25. Yep: unemployment has collapsed from the 150,000 it was when Labour took command of the ship. And clearly the numbers show that they haven’t been transferred to the sickness benefit: http://www.interest.co.nz/ratesblog/index.php/2008/02/08/chart-benefit-numbers/ So it looks like Labour has done a good job on getting us into work: perhaps it’s time for a focus on making that work worth more ?

  26. Daveo 26

    Andrew E:

    I stopped reading after that. You really do take this left/right thing too far sometimes.

    But Steve’s right. If you’ve read the business pages over the last few weeks they’ve all been complaining about the labour market being too tight for their liking and how they’d like to see more unemployment. It’s not very nice but there it is.

    Mawgxlkfjsdlgndsgndsg: people’s work is worth more. Wage growth under Labour is on the rise and the gap with Australia has stopped widening.

  27. Scribe 27

    Mike,

    Thanks. You said it for me:

    Goodtimes thanks to Labour – bad times due to “global’ pressures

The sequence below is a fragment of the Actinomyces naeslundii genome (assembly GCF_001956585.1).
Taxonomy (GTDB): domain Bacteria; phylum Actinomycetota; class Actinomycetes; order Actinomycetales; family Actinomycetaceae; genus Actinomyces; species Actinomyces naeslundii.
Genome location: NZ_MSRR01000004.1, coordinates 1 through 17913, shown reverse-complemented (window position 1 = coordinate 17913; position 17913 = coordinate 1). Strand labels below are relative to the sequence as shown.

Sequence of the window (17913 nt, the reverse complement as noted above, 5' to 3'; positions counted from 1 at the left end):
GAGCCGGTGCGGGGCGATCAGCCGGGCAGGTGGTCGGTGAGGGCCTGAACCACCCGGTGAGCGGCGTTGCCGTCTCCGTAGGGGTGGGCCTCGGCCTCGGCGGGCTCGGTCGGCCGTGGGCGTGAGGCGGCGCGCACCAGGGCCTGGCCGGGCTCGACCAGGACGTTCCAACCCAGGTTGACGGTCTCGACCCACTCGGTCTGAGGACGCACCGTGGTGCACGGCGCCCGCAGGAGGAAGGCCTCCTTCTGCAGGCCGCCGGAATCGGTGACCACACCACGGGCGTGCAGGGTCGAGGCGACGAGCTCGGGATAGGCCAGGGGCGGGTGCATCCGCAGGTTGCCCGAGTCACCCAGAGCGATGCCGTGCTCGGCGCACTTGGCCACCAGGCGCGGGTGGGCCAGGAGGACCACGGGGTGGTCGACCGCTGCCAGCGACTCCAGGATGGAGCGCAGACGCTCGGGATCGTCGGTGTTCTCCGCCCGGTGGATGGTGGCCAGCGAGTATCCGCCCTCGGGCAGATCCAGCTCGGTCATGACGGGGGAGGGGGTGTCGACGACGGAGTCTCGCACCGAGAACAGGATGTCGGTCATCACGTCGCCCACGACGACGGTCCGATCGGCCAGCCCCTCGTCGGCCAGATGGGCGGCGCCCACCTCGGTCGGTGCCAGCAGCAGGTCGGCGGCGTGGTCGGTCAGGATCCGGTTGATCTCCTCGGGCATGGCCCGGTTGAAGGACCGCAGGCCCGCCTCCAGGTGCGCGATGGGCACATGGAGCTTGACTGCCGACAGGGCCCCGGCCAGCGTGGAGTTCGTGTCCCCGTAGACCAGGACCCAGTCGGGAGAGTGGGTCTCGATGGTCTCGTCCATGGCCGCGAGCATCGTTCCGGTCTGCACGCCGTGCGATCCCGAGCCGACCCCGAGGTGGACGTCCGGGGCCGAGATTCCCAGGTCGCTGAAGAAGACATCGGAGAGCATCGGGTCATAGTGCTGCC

You can’t have it both ways Steve.

  28. big bruv 28

    Steve

    “That sickening sound you hear is the Right celebrating because people have lost their jobs”

    That’s about as low as one can get Steve, you pinko’s really don’t bother letting the truth get in the way of your lies and smear tactics do you.

    Mind you, it is becoming all the more common among your lot, the closer you get to losing power the nastier and more desperate you become.

  29. randal 29

    why not…give a reason! you tin pot tories keep putting everything in terms of this or that when it can be or could be both, none or something completely different. dont you have anything to say except falsifying one dimensional arguments?

  30. randal 30

    big bruv it seems to be beyond your comprehension that many employers are in it for the psychological satisfction of dominating people who have no choice but your words betray you.

    [lprent: I have a problem with that. It hasn’t been my experience]

  31. Daveo 31

    bruv. many on the right have been celebrating the idea of workers losing their jobs. try reading the business section for a change.

  32. Billy 32

    randal, you’ve made this claim before. Do you know how deranged that claim makes you sound? Just saying…

  33. big bruv 33

    Randal

    You are a fool, no doubt you are a union rep or the like.
    One who steals money from your members by way of dues every week to pay your high salary.

    I do not know of ONE employer who is in business for the “psychological satisfaction of dominating people” and the reality is that nor do you, all you do is spout the usual pinko crap and hope it scares people into voting for you.